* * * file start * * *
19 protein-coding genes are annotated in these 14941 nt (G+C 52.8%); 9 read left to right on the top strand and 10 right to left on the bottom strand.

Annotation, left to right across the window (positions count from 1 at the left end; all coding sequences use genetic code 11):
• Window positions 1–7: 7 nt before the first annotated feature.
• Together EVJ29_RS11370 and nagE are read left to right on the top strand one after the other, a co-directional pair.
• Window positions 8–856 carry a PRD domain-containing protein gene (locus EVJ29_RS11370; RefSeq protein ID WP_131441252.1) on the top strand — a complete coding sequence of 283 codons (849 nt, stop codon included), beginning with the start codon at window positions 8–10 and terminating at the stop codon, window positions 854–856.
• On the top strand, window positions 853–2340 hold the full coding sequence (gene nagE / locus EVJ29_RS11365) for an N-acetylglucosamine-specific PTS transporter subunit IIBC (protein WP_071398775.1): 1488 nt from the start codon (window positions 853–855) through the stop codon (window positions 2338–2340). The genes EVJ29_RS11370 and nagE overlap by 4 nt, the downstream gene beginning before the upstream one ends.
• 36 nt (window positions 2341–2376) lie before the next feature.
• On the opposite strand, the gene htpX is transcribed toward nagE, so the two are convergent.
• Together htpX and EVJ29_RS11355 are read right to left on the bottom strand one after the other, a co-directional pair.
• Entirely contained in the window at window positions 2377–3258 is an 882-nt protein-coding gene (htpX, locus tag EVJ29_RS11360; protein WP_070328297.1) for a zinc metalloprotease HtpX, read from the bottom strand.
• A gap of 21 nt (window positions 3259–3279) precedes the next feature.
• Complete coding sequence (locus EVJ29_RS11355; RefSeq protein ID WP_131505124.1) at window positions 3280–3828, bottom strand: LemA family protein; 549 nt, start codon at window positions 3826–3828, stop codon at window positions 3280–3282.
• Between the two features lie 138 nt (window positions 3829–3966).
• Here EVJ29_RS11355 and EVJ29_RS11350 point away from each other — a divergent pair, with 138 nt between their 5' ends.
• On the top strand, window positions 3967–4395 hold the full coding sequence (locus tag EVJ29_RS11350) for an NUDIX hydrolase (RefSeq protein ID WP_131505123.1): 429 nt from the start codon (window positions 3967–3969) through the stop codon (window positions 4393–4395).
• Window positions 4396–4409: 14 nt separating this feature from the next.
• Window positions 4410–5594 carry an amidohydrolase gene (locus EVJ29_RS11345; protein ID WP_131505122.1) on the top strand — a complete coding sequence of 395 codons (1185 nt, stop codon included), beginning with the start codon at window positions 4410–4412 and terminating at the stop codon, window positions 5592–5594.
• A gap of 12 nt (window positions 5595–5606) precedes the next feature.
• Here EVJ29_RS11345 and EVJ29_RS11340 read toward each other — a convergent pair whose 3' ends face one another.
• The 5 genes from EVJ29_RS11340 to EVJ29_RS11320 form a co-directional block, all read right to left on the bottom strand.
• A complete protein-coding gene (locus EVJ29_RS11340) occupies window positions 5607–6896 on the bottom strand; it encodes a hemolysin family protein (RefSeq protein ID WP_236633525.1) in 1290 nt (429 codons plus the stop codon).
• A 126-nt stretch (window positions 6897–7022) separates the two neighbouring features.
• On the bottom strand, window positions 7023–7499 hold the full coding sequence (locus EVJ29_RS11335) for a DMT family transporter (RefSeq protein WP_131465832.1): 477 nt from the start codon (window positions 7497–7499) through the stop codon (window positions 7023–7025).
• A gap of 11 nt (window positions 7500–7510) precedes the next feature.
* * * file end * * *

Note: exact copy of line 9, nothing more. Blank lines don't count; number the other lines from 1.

• Together htpX and EVJ29_RS11355 are read right to left on the bottom strand one after the other, a co-directional pair.